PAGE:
Sunday, July 08, 2001

Let me take you back to 1984. I was living in San Luis Obispo, California (of course). Twenty-three years old, but acting much younger. I had only been living in SLO (as we locals called it) for a few months, and was still sort of exploring the city. One day, after work, I decided to take a different way home, through a nice residential neighborhood.

I'm peacefully going down the street, not too fast, but not too slow probably just about at the thirty-mile per hour speed limit - when from a driveway comes shooting out a 1963 Lincoln Continental, beige, rear end first.

He flies out of the driveway, backwards, doesn't pause for the sidewalk or street, and lands directly in the passenger side door of my little black Datsun (before Nissan) 310.

I get out of the car and start shouting at him, because I'm twenty-three, and I'm a hot-head, "What's your f***ing problem? Don't you look, or at least use your damn mirrors when you back up?" (Please read at top volume).

The driver looks to be about eighty. He calmly gets out of his car, pauses, looks me up and down, and slowly drawls, "I've lived on this street for nine years, and I've never seen you drive down it before."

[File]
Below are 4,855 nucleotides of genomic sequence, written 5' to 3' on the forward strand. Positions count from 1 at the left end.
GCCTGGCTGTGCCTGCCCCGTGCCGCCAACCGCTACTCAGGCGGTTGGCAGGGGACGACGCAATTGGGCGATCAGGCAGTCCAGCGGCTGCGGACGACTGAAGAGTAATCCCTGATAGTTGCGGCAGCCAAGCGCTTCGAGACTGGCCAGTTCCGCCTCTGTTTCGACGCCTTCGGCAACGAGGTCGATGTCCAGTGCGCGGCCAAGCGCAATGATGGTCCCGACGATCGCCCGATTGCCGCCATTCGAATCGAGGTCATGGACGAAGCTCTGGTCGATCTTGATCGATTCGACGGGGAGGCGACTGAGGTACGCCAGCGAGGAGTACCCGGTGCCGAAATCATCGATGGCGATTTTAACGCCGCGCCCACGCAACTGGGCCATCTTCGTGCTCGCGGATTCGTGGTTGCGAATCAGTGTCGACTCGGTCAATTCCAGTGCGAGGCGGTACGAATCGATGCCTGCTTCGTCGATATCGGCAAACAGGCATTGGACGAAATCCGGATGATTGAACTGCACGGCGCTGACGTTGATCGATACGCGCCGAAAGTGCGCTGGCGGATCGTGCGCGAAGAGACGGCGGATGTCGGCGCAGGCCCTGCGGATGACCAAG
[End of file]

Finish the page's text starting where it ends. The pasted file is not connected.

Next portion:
That really stopped me cold. I couldn't reply. Because, you know, he was right: I'd never driven down that street before.

Dealing with his insurance company was one of the only pleasant insurance experiences I've ever had. Once I mentioned who hit me, there were no further questions. They just said, "Mr. X?" (slight chuckle), "Just bring us all the bills, no problem." Apparently they were used to the damage his Continental could do.

I often think of that old man and wonder. If I were to drive down that street today, would he hit me, and if he did, would he have the same excuse? I'd love for him to say to me today, "I've lived on this street for twenty-six years, and I've never seen you drive down it before."

Then I could say, "Excuse me, sir. But do you remember a particularly sunny day in the late summer of 1984?" and just stop him cold.

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